Anatomy of neurovascular structures around the carpal tunnel during dynamic wrist motion for endoscopic carpal tunnel release

Taek Hong Jae, Won Lee Sang, Ho Han Seung, Chul Son Byung, Hoon Sung Jae, Keun Park Choon, Kun Park Chun, Ki Kang Joon, Chan Kim Moon

Research output: Contribution to journalArticlepeer-review

17 Scopus citations

Abstract

OBJECTIVE: The purpose of this study is to investigate the anatomic relationship between neurovascular structures and the transverse carpal ligament (TCL) so as to avoid complications during an endoscopic carpal tunnel release procedure. METHODS: Fresh cadaver hands from seven men and 12 women (age range, 48-74 yr) were used. The neurovascular structures just over and under the TCL were meticulously dissected under loupe magnification. Several anatomic landmarks were calculated (average length of the TCL; average distance between the TCL distal margin and the neurovascular structures; and average lengths of the superficial palmar arch, ramus communicantes, recurrent motor branch, and palmar cutaneous branch of the median nerve). The ulnar neurovascular structure was studied with the wrist positioned in neutral, ulnar flexion, and radial flexion. RESULTS: The anatomic relationships between the TCL and vascular and neural structures were measured. The ulnar neurovascular structures usually passed just over ulnar to the superior portion of the hook of the hamate. However, in 11 hands, a looped ulnar artery coursed 1 to 4 mm radial to the hook of the hamate and continued to the superficial palmar arch. The looped ulnar artery migrates on the ulnar side of Guyon's canal (-2-2 mm radial to the hook of the hamate) with the wrist in radial flexion (of the wrist). During ulnar flexion of the wrist, the ulnar artery shifts more radially beyond the hook of the hamate (2-7 mm). CONCLUSION: It is appropriate to transect the ligament over 4 mm apart from the lateral margin of the hook of the hamate without placing the edge of the scalpel toward the ulnar side. We would also recommend not transecting the TCL in the ulnar flexed wrist position to protect the ulnar neurovascular structure. The proximal portal could be made just ulnar to the palmaris longus tendon to spare the neurovascular structures in the proximal portion of the TCL.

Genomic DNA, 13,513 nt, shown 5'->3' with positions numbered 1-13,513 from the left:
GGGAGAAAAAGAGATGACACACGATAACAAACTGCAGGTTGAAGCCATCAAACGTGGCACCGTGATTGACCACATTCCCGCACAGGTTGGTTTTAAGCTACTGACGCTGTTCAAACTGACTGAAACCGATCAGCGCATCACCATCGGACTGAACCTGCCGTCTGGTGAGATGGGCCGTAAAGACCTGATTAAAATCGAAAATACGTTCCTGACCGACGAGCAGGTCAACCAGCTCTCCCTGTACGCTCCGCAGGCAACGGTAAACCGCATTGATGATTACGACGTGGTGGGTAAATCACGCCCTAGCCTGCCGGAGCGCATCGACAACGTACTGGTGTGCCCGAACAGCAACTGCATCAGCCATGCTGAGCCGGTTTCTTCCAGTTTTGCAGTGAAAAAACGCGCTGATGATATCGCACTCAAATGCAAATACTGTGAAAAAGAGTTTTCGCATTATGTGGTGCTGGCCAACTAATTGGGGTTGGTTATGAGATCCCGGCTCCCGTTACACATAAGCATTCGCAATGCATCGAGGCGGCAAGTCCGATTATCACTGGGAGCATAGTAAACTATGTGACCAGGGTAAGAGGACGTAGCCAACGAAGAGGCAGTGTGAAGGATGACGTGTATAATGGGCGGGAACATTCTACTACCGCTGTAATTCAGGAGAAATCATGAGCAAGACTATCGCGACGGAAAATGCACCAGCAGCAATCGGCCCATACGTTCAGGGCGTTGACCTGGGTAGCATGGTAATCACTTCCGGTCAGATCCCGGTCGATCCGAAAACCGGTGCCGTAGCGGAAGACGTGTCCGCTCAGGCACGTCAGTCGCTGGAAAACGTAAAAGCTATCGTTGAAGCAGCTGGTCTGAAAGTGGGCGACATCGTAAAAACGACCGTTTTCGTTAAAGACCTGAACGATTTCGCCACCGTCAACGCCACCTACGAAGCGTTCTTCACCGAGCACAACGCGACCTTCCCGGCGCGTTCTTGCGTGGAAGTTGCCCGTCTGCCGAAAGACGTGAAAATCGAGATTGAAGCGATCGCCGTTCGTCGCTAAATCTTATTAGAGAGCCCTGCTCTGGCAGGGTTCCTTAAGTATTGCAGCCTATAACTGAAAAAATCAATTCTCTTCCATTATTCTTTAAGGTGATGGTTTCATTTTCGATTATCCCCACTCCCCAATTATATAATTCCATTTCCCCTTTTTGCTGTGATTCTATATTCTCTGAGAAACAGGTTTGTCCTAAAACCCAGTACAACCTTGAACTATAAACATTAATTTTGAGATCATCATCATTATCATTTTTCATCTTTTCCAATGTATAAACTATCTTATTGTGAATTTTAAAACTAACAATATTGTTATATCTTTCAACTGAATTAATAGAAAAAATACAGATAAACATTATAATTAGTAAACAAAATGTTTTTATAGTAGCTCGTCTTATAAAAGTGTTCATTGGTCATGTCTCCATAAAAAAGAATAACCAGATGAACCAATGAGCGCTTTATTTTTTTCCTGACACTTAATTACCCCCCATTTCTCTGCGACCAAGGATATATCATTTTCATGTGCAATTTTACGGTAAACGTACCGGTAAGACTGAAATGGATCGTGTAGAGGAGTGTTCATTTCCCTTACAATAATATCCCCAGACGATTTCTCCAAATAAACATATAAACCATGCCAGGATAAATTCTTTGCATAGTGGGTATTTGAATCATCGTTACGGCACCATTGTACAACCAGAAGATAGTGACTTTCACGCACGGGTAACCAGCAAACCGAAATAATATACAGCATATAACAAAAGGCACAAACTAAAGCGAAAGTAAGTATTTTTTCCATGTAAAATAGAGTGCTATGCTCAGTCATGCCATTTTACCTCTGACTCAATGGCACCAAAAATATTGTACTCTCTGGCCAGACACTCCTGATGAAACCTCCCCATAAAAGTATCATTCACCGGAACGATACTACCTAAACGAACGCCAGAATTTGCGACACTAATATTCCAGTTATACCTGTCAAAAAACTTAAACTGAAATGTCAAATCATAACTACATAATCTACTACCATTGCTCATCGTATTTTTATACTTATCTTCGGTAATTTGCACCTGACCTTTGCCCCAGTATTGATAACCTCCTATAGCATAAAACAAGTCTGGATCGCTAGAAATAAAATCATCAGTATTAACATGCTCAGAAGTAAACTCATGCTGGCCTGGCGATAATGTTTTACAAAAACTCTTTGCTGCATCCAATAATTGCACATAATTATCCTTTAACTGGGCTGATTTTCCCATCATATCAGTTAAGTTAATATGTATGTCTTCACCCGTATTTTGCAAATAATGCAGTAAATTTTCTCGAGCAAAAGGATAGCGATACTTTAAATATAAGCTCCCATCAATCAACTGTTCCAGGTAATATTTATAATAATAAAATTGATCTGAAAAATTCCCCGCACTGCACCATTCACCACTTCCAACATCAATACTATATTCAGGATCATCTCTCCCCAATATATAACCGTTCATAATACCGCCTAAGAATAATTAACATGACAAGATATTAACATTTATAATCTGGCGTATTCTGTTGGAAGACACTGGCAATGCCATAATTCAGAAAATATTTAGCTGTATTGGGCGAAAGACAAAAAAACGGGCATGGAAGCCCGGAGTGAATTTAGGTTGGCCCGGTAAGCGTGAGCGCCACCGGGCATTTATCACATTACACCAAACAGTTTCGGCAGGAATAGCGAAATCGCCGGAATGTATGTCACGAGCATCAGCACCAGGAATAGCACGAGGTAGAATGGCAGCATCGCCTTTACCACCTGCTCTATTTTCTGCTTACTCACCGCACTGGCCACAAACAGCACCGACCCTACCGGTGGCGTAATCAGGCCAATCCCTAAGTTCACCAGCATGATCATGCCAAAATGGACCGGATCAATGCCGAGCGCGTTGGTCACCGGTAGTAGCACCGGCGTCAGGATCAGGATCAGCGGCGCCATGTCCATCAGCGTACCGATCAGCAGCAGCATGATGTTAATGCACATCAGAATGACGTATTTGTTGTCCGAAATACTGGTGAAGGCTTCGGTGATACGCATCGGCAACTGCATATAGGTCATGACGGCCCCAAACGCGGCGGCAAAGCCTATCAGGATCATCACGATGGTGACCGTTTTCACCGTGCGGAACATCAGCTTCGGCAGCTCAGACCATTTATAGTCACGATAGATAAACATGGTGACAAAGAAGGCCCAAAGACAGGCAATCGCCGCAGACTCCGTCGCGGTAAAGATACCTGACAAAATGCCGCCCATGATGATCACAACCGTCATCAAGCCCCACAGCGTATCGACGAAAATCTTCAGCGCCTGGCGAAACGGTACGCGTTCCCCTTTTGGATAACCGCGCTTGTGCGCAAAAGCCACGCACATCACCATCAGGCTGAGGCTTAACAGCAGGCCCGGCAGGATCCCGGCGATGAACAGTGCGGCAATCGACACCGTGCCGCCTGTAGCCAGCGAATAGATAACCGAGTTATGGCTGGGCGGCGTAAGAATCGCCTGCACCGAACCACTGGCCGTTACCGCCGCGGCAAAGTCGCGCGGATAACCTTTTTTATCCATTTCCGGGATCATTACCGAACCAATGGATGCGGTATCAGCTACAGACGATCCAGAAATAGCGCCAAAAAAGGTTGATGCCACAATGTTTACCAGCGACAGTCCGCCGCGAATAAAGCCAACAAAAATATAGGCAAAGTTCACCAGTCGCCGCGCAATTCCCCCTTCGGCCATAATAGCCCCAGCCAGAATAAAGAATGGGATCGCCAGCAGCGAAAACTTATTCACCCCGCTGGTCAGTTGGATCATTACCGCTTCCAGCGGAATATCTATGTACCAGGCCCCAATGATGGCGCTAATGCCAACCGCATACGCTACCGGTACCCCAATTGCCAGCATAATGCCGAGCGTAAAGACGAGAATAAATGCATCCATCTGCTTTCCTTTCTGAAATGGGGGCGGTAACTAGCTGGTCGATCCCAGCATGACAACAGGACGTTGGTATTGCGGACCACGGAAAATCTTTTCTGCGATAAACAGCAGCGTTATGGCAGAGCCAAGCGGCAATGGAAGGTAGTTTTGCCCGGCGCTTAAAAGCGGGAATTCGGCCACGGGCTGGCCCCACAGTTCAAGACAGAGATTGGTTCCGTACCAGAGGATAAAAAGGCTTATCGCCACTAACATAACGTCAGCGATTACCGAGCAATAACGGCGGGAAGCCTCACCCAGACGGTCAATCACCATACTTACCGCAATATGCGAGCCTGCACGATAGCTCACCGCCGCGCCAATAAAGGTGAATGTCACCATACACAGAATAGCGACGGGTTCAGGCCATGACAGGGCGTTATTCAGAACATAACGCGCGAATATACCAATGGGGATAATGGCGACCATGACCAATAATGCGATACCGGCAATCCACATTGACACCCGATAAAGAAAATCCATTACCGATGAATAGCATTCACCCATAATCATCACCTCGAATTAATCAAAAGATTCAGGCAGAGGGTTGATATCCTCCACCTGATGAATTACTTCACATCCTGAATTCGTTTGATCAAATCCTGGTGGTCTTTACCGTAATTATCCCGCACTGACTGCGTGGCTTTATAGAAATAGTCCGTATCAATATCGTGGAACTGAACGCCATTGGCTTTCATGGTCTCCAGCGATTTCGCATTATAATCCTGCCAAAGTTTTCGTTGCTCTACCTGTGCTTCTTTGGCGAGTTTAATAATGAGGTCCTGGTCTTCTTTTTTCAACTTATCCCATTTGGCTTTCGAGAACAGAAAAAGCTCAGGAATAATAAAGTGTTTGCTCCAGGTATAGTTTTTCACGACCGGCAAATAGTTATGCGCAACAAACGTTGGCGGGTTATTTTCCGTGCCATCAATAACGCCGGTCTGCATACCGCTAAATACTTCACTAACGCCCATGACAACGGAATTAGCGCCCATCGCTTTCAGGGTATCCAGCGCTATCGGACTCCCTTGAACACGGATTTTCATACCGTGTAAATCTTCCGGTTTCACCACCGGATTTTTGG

Original languageEnglish
Pages (from-to)ONS-127-ONS-132
JournalNeurosurgery
Volume58
Issue numberSUPPL. 1
DOIs
StatePublished - Feb 2006

Bibliographical note

Funding Information:
This work was supported by the National Natural Science Foundation of Hebei province of China (No. H2018206180). There was no additional external funding received for this study. The funders had no role in study design, data collection and analysis, decision to publish, or preparation of the manuscript.

Keywords

  • Carpal tunnel syndrome
  • Neurovascular anatomy
  • Wrist position

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